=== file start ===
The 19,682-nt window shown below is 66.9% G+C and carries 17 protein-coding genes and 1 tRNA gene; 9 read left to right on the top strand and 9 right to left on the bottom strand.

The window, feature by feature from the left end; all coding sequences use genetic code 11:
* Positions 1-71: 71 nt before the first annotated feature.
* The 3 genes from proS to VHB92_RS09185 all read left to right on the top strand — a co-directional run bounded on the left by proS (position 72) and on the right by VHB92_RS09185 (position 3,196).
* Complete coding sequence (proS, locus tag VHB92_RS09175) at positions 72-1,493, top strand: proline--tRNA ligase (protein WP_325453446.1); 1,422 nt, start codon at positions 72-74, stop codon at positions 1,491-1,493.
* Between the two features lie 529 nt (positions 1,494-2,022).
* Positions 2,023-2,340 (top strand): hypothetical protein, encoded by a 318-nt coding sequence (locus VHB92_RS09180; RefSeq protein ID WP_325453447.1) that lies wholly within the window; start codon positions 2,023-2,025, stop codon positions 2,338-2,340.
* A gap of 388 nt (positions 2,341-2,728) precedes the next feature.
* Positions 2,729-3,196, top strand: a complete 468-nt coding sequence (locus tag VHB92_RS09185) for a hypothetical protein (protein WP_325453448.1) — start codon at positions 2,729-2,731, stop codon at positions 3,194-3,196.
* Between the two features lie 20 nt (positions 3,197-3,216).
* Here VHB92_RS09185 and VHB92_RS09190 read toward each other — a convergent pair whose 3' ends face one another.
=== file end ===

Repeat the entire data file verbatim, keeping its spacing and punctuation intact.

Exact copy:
The 19,682-nt window shown below is 66.9% G+C and carries 17 protein-coding genes and 1 tRNA gene; 9 read left to right on the top strand and 9 right to left on the bottom strand.

The window, feature by feature from the left end; all coding sequences use genetic code 11:
* Positions 1-71: 71 nt before the first annotated feature.
* The 3 genes from proS to VHB92_RS09185 all read left to right on the top strand — a co-directional run bounded on the left by proS (position 72) and on the right by VHB92_RS09185 (position 3,196).
* Complete coding sequence (proS, locus tag VHB92_RS09175) at positions 72-1,493, top strand: proline--tRNA ligase (protein WP_325453446.1); 1,422 nt, start codon at positions 72-74, stop codon at positions 1,491-1,493.
* Between the two features lie 529 nt (positions 1,494-2,022).
* Positions 2,023-2,340 (top strand): hypothetical protein, encoded by a 318-nt coding sequence (locus VHB92_RS09180; RefSeq protein ID WP_325453447.1) that lies wholly within the window; start codon positions 2,023-2,025, stop codon positions 2,338-2,340.
* A gap of 388 nt (positions 2,341-2,728) precedes the next feature.
* Positions 2,729-3,196, top strand: a complete 468-nt coding sequence (locus tag VHB92_RS09185) for a hypothetical protein (protein WP_325453448.1) — start codon at positions 2,729-2,731, stop codon at positions 3,194-3,196.
* Between the two features lie 20 nt (positions 3,197-3,216).
* Here VHB92_RS09185 and VHB92_RS09190 read toward each other — a convergent pair whose 3' ends face one another.